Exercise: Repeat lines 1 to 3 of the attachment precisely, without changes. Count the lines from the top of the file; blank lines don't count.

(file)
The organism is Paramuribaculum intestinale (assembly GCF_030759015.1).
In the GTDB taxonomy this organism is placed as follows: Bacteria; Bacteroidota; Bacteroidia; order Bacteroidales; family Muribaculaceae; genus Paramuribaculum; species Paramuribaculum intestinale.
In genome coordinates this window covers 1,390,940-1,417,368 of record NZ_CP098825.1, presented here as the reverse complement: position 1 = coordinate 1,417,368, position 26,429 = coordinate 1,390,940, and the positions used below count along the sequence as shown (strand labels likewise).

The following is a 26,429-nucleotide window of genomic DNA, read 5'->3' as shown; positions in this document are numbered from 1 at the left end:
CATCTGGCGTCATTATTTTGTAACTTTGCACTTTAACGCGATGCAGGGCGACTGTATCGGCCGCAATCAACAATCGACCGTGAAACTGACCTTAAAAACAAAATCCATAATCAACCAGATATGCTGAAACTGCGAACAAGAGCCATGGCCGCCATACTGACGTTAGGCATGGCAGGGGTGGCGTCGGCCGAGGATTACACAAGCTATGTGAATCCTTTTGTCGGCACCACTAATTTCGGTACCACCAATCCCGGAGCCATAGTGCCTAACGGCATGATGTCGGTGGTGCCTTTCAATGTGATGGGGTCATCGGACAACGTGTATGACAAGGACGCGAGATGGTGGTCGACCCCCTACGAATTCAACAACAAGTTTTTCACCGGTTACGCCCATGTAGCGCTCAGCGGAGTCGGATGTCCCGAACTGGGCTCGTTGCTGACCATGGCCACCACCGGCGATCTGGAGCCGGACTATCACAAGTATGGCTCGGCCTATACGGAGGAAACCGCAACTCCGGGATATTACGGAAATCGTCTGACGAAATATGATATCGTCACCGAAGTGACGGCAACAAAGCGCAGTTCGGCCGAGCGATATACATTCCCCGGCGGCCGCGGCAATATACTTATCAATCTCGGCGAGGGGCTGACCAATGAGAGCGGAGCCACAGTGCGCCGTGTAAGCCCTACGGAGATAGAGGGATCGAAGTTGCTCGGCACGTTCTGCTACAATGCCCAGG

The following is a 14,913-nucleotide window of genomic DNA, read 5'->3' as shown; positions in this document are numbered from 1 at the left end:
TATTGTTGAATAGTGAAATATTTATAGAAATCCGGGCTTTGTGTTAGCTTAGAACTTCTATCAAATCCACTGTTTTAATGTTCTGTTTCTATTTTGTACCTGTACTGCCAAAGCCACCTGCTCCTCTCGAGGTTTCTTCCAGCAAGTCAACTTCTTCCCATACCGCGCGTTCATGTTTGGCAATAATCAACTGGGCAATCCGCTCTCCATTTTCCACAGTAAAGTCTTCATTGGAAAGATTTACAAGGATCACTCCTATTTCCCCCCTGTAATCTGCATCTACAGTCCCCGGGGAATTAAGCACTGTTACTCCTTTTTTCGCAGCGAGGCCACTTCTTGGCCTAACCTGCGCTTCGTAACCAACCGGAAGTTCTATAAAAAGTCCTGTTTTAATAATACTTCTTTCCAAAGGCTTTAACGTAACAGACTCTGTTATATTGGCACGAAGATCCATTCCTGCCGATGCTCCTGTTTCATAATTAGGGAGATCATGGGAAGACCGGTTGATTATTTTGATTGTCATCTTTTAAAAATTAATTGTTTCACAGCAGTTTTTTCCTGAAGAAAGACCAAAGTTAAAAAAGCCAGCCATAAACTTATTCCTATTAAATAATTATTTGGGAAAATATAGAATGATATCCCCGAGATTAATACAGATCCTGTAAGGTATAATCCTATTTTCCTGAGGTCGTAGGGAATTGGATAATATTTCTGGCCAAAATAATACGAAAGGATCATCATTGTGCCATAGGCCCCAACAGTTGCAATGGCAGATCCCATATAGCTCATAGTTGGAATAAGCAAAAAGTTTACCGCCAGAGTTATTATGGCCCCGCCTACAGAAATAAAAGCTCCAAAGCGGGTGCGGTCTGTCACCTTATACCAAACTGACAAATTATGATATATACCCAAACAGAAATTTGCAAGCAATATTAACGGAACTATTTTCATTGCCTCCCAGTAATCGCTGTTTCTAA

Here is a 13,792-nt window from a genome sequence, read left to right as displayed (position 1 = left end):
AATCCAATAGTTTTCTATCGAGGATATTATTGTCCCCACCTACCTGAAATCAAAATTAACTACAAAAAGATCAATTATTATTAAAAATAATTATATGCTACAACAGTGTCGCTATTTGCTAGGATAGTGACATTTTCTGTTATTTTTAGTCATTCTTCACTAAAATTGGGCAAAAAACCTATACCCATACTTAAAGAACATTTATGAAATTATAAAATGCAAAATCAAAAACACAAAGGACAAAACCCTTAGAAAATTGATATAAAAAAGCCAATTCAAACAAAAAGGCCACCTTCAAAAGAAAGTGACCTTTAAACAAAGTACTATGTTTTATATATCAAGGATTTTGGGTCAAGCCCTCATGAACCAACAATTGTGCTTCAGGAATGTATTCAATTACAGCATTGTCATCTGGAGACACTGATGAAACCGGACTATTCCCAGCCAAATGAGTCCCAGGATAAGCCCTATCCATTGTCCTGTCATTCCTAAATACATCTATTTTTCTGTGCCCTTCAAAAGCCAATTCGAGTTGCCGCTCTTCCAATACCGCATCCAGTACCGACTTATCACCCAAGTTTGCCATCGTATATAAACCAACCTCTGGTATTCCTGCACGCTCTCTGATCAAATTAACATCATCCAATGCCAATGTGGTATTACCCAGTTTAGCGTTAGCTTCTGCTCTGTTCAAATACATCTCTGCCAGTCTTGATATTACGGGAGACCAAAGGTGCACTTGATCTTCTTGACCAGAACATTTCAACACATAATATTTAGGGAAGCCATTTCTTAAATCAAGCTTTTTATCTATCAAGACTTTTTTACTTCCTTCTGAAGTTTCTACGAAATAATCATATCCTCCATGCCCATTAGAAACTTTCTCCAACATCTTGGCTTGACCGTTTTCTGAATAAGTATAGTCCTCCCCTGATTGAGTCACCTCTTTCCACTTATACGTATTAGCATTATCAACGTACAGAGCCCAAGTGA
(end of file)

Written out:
The organism is Paramuribaculum intestinale (assembly GCF_030759015.1).
In the GTDB taxonomy this organism is placed as follows: Bacteria; Bacteroidota; Bacteroidia; order Bacteroidales; family Muribaculaceae; genus Paramuribaculum; species Paramuribaculum intestinale.
In genome coordinates this window covers 1,390,940-1,417,368 of record NZ_CP098825.1, presented here as the reverse complement: position 1 = coordinate 1,417,368, position 26,429 = coordinate 1,390,940, and the positions used below count along the sequence as shown (strand labels likewise).